Why biodiversity has so many enemies


  • Andrew James Beattie Macquarie University




biodiversity, enemies, microbes, invertebrates, conservation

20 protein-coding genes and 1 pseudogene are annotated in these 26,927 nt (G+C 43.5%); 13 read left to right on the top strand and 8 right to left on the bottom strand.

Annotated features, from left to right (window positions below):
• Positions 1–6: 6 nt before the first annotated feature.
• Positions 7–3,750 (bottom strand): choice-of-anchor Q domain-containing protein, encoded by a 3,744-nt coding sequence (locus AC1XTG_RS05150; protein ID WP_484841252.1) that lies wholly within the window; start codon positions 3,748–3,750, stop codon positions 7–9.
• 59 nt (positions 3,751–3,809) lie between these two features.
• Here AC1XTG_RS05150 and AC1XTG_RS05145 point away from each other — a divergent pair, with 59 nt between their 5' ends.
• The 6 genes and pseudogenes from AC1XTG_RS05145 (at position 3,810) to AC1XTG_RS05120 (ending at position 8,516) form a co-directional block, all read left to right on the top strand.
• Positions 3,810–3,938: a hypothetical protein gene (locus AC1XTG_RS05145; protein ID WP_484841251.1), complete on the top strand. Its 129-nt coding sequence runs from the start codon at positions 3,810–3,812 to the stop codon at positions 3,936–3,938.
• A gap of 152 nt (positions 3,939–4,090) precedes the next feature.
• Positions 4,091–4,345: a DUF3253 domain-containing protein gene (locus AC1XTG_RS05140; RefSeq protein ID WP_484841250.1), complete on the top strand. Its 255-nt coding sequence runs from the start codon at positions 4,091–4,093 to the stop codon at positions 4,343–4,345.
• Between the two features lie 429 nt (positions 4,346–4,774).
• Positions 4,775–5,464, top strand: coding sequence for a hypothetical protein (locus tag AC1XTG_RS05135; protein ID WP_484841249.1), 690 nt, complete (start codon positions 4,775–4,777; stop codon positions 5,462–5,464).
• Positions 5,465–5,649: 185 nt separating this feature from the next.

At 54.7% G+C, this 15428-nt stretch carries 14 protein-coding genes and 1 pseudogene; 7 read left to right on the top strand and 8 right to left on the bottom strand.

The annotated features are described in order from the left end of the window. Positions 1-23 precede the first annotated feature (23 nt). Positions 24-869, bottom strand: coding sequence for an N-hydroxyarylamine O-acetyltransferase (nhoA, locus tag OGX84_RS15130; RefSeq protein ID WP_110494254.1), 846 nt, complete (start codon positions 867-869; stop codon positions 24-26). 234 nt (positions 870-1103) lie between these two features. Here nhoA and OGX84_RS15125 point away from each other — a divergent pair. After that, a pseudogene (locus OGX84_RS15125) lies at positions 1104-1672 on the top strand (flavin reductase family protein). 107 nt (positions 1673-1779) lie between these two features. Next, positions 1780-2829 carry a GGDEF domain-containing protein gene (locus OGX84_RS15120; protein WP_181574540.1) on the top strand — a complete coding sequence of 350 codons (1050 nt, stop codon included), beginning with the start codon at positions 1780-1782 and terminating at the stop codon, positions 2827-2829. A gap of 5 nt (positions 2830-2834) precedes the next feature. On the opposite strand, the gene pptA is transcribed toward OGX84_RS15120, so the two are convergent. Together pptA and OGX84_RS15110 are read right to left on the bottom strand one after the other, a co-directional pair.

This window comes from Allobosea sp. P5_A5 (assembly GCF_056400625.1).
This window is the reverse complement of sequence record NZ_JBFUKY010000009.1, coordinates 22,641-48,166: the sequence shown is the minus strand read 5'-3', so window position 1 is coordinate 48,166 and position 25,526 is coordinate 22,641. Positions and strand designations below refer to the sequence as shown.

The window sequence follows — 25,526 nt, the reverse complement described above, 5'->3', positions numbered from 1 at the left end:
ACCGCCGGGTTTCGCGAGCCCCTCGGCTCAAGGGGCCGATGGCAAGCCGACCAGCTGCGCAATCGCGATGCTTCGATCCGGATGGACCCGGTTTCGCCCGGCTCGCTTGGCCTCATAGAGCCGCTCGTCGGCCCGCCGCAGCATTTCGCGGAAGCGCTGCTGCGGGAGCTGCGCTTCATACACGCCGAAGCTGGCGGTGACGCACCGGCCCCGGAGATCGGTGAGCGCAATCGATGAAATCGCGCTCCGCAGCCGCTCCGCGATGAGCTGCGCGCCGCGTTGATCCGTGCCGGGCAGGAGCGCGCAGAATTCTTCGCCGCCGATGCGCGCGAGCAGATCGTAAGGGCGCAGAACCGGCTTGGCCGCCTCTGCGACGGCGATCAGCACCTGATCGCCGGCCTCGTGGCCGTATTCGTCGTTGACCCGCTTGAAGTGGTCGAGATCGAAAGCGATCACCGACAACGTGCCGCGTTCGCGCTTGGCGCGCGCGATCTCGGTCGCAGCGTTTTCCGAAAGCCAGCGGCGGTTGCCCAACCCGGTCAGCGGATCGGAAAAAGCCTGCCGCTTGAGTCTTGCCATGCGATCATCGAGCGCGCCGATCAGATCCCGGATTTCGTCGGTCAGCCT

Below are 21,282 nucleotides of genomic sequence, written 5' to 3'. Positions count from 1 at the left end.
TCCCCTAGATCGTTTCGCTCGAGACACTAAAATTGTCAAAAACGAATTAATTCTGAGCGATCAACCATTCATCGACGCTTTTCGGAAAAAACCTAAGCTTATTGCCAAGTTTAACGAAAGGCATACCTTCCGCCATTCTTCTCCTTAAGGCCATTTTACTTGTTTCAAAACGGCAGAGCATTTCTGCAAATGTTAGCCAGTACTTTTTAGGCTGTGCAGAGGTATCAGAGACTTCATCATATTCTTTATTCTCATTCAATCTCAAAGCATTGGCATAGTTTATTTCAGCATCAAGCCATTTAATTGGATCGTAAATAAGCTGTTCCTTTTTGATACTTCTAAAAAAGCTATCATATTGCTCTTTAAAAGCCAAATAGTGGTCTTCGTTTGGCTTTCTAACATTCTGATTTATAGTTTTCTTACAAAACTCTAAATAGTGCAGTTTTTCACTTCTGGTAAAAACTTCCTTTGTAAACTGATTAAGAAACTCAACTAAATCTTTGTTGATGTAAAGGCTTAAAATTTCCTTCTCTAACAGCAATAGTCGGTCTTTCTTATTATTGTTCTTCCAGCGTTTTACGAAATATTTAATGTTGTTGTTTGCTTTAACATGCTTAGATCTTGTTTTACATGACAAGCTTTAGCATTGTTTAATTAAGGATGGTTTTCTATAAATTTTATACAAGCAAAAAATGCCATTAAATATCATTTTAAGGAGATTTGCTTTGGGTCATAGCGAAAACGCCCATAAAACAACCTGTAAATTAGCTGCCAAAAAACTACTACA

An estimated ninety percent of all species are either invertebrate or microbial but most conservation science and policy ignores them. This is disastrous for humanity as this biodiversity contains the majority of the genetic, chemical, metabolic and population diversity on Earth that is of enormous - and irreplaceable - economic importance. Microbes and invertebrates are at the core of all the primary industries and are the resource for a wide range of secondary industries. The low profile of these organisms has been attributed to the absence of technologies to handle them. This no longer applies. By including these organisms in mainstream conservation science and policy, several profound benefits accrue: 1) Informing the many biodiversity-based industries about the very species upon which they depend. 2) Showing these industries the extent of their actual and potential resource base. 3) Inform both industry and society on the ‘nuts and bolts’ of ecosystem services, the species involved, and their functions. 4) As industries recognise their reliance on biodiversity, the responsibility for biodiversity conservation is spread to sectors not normally associated with it. 5) It follows that it is in the self-interest of the biodiversity-based industries to protect their resources and to identify biodiversity conservation as core business. 6) Once this is achieved the conservation issues or crises among invertebrates and microbes, especially those crucial to ecosystem services or industry, can be identified. As long as biodiversity is erroneously presented as consisting of a few vertebrate and higher plant groups of concern chiefly to “conservationists”, we continue to make unnecessary enemies of the individuals, lobby groups, political parties and industries who, because of that presentation, continue to be blind to its multiple and pervasive economic benefits.